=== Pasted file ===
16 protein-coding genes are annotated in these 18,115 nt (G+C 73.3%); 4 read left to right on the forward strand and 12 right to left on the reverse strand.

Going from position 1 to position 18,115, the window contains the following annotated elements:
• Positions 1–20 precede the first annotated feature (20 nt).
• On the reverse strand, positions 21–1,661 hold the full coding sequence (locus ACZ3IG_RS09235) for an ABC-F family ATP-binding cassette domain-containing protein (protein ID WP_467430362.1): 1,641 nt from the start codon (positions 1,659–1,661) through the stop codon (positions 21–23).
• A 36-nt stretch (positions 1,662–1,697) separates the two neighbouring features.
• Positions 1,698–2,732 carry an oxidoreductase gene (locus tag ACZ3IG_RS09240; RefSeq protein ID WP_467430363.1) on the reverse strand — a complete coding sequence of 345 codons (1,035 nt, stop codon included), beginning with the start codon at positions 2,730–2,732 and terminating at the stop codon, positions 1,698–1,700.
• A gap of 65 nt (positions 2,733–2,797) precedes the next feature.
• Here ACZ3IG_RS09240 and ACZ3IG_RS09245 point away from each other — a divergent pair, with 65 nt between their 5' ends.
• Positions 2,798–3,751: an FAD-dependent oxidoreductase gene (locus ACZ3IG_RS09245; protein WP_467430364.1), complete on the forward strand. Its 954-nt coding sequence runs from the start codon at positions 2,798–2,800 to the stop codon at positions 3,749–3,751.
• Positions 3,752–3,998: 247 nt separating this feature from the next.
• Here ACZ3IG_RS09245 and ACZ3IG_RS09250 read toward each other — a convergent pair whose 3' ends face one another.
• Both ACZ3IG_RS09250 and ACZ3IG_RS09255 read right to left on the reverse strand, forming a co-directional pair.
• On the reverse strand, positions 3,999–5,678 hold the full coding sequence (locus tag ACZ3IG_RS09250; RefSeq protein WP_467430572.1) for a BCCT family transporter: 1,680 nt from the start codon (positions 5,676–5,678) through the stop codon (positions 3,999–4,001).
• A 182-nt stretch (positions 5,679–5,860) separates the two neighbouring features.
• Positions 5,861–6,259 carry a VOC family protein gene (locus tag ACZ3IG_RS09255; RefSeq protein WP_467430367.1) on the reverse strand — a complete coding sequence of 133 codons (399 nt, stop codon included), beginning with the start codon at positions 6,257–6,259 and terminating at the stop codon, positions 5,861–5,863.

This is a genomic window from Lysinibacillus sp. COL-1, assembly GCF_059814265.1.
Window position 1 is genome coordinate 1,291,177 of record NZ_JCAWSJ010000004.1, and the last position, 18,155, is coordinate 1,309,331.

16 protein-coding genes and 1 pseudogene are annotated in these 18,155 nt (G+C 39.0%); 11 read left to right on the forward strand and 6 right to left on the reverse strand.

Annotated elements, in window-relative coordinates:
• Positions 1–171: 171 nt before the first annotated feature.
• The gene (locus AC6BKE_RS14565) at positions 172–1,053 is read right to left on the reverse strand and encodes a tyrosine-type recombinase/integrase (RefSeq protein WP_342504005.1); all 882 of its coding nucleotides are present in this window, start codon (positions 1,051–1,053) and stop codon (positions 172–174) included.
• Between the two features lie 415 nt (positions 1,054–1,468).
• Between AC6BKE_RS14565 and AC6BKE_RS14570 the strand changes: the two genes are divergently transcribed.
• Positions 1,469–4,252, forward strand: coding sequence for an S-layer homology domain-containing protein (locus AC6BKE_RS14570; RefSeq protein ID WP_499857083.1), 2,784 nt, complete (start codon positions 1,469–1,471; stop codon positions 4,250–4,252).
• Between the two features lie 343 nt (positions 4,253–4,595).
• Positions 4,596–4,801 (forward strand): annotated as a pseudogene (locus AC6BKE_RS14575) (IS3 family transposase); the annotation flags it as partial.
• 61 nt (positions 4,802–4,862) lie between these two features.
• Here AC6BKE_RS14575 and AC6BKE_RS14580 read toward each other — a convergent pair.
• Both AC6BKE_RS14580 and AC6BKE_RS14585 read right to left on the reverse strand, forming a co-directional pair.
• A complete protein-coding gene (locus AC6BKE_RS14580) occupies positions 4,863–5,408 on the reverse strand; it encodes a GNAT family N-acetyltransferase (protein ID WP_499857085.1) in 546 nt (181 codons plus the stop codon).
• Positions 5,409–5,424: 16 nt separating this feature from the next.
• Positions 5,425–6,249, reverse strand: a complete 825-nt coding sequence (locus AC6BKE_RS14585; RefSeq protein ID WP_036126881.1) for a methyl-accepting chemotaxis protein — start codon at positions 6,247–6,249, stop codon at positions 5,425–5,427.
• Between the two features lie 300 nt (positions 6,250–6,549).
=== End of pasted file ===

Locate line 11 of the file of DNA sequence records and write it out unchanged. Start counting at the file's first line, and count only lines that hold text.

• Here ACZ3IG_RS09245 and ACZ3IG_RS09250 read toward each other — a convergent pair whose 3' ends face one another.